Iconic World Cup Moments : Zinedine Zidane and the moment it fell apart in 2006

Akshay Ron
The now infamous image of Zinedine Zidane walking past the World Cup Trophy

A French reporter wrote, "It's good for us to see our national hero is fallible." When life seemed to be laid out on a plate and devoured by the hero, a debacle befalls him.

The day an entire nation came crashing down due to the petty words of a stricken Italian. The day Zinedine Zidane walked out contrite from the football field. No event had such a bearing on the World Cup as this one.


A shock defeat to Greece and Zidane had decided to end his international career after Euro 2004. He had achieved everything at the grandest stage of them all and had carried the team for a better part of the decade.

Now, as the moment lay upon him, he decided he would play his last match for France, thereby ending one of the greatest careers of all time. No more than a year later, rumours of a return started to surface. He had clearly ended his career a year ago and yet, people chose to overlook that and yearn for his return. While the end of his career signaled a new revolution in the French team, it just wasn’t the same.

France was a good team, but Zidane was the myth behind their success. France just wasn’t the same without him.

A derailed France that had been off-track in the qualifying campaign suddenly seemed to be back. Zidane had announced his return. The French supporters were rejoicing. The man who had won them their only World Cup was returning to reinstate their supremacy in world football.  Zidane’s return was the trigger to restoring the balance. It was not only the fans, the players too were ecstatic.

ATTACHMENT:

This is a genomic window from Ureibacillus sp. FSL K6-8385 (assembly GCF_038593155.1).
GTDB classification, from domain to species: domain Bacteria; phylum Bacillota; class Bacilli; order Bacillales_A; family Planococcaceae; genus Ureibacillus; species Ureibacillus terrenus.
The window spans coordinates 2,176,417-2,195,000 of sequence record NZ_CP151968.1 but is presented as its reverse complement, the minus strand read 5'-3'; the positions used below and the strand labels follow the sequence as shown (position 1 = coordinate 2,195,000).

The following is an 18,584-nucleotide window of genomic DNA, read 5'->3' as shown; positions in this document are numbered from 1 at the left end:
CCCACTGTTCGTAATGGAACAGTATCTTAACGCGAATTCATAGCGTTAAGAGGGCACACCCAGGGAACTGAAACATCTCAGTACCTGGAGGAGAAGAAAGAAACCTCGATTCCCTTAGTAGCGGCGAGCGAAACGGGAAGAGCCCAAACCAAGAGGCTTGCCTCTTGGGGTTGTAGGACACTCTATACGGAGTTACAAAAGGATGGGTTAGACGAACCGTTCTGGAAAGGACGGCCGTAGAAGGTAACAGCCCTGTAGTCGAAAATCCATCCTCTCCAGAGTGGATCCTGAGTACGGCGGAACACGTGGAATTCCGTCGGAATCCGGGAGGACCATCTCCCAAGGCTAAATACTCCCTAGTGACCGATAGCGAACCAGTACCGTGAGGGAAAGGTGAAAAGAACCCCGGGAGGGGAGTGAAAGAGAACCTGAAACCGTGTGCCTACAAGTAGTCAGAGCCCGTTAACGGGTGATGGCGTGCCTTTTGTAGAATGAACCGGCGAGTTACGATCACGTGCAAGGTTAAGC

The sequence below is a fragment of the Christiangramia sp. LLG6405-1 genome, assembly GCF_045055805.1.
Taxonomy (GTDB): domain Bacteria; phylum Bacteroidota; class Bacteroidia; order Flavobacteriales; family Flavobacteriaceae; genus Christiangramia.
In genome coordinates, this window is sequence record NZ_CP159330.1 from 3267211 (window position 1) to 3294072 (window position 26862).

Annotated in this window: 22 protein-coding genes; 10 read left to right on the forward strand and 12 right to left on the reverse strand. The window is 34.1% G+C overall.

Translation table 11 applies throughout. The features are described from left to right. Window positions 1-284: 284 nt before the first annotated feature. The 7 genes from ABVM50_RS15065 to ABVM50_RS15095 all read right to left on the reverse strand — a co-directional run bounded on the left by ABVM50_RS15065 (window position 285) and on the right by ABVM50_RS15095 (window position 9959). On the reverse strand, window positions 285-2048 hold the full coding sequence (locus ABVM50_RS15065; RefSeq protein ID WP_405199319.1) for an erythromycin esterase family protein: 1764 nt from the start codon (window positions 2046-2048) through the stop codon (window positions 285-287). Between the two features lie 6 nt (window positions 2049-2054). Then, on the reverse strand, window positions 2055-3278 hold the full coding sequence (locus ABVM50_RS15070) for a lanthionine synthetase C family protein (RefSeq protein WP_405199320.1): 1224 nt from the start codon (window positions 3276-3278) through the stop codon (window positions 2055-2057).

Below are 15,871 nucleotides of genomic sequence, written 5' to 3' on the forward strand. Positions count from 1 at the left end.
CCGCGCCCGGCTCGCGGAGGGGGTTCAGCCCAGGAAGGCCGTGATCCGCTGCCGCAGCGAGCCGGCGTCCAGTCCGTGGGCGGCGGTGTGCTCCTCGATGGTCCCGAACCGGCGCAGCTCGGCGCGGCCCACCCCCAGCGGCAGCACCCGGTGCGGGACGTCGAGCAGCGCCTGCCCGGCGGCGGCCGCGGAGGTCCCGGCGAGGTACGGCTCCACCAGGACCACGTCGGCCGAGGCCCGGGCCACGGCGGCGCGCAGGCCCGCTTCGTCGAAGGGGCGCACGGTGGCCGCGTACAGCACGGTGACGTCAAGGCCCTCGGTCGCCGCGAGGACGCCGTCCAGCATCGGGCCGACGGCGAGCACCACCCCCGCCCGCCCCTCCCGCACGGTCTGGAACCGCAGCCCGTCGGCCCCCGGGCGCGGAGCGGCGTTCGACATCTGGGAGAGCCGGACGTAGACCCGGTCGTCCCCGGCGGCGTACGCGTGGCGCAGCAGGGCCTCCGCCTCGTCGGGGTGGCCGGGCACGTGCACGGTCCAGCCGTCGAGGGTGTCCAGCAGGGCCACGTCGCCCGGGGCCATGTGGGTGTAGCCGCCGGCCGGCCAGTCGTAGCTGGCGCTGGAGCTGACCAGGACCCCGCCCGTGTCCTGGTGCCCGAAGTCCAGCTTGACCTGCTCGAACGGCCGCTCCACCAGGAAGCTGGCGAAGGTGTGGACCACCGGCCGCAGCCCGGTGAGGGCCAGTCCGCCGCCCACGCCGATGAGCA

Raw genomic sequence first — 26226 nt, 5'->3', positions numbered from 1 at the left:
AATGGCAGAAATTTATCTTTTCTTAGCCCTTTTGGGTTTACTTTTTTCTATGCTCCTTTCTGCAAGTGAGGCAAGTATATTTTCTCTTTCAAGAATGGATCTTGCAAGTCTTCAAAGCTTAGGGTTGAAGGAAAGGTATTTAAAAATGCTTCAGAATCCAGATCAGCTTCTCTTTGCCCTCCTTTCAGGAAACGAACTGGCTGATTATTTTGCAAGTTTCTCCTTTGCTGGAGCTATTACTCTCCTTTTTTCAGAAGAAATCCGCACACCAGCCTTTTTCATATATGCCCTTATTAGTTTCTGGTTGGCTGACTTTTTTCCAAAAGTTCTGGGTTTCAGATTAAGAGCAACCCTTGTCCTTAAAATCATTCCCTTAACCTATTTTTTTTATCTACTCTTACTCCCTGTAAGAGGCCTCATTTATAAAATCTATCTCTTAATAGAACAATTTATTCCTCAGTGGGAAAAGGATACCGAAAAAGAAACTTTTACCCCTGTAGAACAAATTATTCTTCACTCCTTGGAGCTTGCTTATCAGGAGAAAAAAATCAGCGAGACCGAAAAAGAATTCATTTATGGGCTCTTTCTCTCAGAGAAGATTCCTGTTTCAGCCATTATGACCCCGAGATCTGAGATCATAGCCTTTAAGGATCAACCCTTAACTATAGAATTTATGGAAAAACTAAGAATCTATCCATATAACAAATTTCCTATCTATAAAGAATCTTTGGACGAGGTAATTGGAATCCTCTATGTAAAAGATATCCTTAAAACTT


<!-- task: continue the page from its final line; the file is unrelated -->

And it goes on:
Thierry Henry proudly stated, "In France, everybody realiZed that God exists, and that he is back in the French international team. God is back, there is little left to say".

The Return

A revered figure in France, Zidane was the only beacon of hope for every French supporter who dreamt of a second trophy in eight years. Honestly, France’s three previous years had been terrible. They had been eliminated in the first round as defending Champions and the Euro 2004 had just piled on their misery.

Zinedine Zidane had inspired the return of two other instrumental players, Lilian Thuram and Claude Makelele.

The manager, to his demerit had looked clueless in the first phase of the qualifying. While on paper the French were undefeated, they had performed unconvincingly and several stalemates against low-ranked oppositions had clearly staked up the return of the trio.

Just as the world had expected, Zidane’s return brought team out of the hasty predicament and they started churning out positive results. Playing four more matches, they dropped just two points and qualified for the World Cup from the top of their group, heaving a sigh of relief while at the same time, the return of Zidane started to raise expectations for the finals. Just as the people started gearing up for the World Cup, Zidane dropped a bombshell. He came out with a statement that he would retire from club football as the season preceding the World Cup ended.

Zidane was leaving football for good. Come the World Cup, everyone would see Zidane touch a football for the last time. There would no longer be a left-footed volley from nowhere, no longer would Maldini fear any player nor would any defender have to be a victim of the dreaded roulette from Zidane.

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Edited by Staff Editor
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